Rain and warm tropical air swept into New Hampshire last night, melting the snow and creating swirls of thick radiation fog that muted the Christmas lights twinkling throughout the neighborhood. It’s been awhile since I walked after 10 PM on the street, and there are reasons. Mostly it’s the loss of Bodhi, who was my walking buddy for 14 years. This was our time to be outside watching the sky change and listening to the faraway sounds of a car moving down the road or a train rumbling along on its way between Boston and Maine. That track is five miles away with hills and valleys separating us, but you can hear that freight train in the still of the night. Last night offered nothing but quiet and drifts of fog and tropical warmth stroking your face as you walked. Strange, this feeling, when there’s a foot of snow still on the ground.
I’ve refocused on that 10,000 step objective. I need to move more, and it’s a good round number. I now use an Apple Watch to track, a gift from my wife, instead of the Fitbit, which was also a gift from my wife (which in turn replaced an older model Fitbit, also, you guessed it, a gift from my wife – I believe she might be telling me something). We rarely walk together; she’s a runner and gets her miles in that way, I’m a never runner and get my miles the slower way. Embrace your differences and the marriage works. And this difference had me walking while she was shopping. I’d rowed 5000 meters at lunchtime, so I didn’t feel I needed a workout as much as I needed to keep the streak alive. Life gets busy, and goals can slip away in the frenzy of a workweek, and especially during the holidays. Would I love to be hiking in the White Mountains or on the Appalachian Trail every day, or on edge of the surf line on the beach? Of course, but I’m working with what I have, where I am. And where I am is not so bad. I tell myself that a lot in all things, not just walking. You become reflective and grateful when you walk far enough.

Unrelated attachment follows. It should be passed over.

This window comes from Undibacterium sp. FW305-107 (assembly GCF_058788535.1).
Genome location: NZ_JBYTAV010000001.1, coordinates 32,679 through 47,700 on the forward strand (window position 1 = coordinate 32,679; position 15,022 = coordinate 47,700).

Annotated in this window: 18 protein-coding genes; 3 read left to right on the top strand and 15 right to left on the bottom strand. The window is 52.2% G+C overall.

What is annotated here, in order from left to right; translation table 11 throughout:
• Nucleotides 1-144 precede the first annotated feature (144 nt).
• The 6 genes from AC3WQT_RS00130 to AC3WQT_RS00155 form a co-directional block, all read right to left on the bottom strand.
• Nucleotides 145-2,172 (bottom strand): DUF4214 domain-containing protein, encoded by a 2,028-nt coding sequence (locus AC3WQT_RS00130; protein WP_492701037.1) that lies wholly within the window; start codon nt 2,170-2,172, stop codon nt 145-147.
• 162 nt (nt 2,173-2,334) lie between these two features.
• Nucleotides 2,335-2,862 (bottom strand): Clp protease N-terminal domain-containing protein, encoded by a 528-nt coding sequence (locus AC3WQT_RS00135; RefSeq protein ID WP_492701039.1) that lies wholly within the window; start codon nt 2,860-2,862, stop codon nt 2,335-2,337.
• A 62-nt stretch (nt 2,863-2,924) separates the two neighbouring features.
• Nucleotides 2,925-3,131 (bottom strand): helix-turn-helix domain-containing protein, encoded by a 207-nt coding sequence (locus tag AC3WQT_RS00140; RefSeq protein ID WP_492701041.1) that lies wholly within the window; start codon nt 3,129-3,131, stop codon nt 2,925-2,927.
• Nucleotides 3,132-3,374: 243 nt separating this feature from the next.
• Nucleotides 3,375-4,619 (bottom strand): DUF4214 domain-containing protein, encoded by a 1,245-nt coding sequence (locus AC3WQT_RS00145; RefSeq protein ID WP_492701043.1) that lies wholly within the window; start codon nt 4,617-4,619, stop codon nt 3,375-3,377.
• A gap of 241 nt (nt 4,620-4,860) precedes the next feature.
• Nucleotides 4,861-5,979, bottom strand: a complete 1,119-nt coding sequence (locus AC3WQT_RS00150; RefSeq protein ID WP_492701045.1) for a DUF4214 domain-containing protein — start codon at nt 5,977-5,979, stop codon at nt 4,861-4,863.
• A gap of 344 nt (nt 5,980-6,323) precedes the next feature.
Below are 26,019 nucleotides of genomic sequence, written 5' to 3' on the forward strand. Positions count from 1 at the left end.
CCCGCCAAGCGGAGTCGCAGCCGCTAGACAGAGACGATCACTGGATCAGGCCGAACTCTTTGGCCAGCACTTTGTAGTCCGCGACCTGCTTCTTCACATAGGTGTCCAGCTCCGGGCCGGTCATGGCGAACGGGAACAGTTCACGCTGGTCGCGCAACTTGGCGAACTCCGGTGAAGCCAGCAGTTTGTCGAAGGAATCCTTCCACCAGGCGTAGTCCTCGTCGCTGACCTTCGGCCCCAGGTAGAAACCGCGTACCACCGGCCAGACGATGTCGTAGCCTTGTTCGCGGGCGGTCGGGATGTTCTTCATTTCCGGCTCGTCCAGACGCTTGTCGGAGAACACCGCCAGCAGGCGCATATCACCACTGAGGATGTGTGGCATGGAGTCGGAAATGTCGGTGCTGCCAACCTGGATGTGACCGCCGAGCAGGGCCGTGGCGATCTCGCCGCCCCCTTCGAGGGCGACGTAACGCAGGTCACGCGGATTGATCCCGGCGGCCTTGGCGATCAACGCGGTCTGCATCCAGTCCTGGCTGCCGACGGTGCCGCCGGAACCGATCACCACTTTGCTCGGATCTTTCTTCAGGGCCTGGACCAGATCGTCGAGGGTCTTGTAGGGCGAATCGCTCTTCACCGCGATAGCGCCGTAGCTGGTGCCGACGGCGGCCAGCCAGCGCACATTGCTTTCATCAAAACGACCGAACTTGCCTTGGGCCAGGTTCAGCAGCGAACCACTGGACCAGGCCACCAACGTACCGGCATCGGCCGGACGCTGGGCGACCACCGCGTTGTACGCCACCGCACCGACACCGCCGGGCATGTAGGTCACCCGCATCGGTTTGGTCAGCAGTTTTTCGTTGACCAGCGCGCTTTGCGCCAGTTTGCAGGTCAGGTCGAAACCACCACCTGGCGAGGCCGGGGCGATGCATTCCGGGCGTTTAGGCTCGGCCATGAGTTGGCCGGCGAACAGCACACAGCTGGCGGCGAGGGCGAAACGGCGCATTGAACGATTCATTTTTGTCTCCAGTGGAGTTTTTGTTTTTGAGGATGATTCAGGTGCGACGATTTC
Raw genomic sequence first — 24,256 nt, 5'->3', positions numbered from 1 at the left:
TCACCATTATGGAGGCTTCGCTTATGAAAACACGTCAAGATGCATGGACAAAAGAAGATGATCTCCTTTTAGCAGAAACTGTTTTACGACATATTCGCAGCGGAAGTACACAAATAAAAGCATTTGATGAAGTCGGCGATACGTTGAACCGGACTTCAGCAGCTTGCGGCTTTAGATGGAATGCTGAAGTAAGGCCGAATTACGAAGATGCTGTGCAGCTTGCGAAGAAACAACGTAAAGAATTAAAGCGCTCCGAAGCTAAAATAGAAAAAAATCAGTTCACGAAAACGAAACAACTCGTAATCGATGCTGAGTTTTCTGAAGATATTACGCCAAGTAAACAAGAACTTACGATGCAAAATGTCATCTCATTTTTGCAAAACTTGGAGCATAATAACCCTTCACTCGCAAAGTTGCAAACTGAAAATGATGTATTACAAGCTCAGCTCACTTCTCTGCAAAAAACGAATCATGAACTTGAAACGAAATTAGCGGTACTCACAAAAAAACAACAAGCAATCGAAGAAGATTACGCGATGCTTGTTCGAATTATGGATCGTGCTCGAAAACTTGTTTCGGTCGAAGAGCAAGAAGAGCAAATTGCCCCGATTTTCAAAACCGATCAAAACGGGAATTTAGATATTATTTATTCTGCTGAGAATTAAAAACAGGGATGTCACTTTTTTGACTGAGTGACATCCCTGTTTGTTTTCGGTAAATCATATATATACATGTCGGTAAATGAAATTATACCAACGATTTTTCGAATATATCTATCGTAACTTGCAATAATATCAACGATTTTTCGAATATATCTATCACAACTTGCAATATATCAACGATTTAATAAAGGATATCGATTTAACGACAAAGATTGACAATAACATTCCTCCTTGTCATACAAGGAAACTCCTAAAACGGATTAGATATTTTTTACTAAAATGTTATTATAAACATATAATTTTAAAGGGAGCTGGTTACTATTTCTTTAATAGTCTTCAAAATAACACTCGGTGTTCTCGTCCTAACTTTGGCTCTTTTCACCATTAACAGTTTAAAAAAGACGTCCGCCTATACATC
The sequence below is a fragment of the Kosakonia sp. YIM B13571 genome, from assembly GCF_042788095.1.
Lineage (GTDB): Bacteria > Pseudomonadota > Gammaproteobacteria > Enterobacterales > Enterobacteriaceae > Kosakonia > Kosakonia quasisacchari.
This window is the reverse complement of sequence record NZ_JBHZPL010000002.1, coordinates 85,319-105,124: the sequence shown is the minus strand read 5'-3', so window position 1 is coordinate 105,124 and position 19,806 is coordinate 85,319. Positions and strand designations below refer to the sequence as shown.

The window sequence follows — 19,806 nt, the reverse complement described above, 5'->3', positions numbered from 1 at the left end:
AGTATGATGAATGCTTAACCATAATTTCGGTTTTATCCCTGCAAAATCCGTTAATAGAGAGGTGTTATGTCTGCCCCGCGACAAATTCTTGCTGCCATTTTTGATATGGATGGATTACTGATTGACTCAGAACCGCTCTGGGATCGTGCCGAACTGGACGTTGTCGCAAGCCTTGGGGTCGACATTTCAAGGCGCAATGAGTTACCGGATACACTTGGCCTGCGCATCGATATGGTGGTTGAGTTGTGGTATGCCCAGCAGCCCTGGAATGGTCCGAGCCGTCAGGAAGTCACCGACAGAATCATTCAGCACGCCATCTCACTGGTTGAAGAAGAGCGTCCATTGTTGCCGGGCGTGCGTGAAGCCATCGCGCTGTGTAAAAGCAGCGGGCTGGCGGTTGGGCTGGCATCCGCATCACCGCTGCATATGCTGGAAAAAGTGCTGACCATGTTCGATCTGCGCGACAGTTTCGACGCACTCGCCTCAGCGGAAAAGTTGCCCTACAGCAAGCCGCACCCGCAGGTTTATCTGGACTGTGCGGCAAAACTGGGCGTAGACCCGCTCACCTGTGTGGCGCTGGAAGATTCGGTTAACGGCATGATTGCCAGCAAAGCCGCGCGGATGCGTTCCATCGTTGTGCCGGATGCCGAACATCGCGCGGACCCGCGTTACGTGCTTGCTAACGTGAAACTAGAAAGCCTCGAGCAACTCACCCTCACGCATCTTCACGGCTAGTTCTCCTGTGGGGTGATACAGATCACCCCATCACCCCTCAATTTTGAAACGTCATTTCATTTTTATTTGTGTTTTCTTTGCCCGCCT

I don’t take it for granted, this ability to walk at 10 PM down the middle of the street, with little thought to my personal safety. When you live on a cul du sac in a small New Hampshire town this is what you get, but I remain the only walker. Neighbors are watching television, reading or sleeping, and you can tell which by the flicker of light against a window or the darkened house. The neighborhood is aging, and that shift is apparent at 10 PM on a Monday night. Most of the kids have grown and moved away, or are away at college. Those who moved in with younger kids have them tucked in bed while their parent’s shop online for gifts. And I’d be tucked in bed myself, but for this 10,000 step box I have to check. Conflicting goals of getting more sleep and checking a box.. but the walk will help the sleep and so I go. I’d walked around the inside of the house for a few minutes, thought about how ridiculous it was for me to do laps around the living room and kitchen and slipped my raincoat on and went outside. And as the pedometer on my watch moved past 10K and I turned to home I remembered the joy of walking on a quiet night, now just me and my thoughts.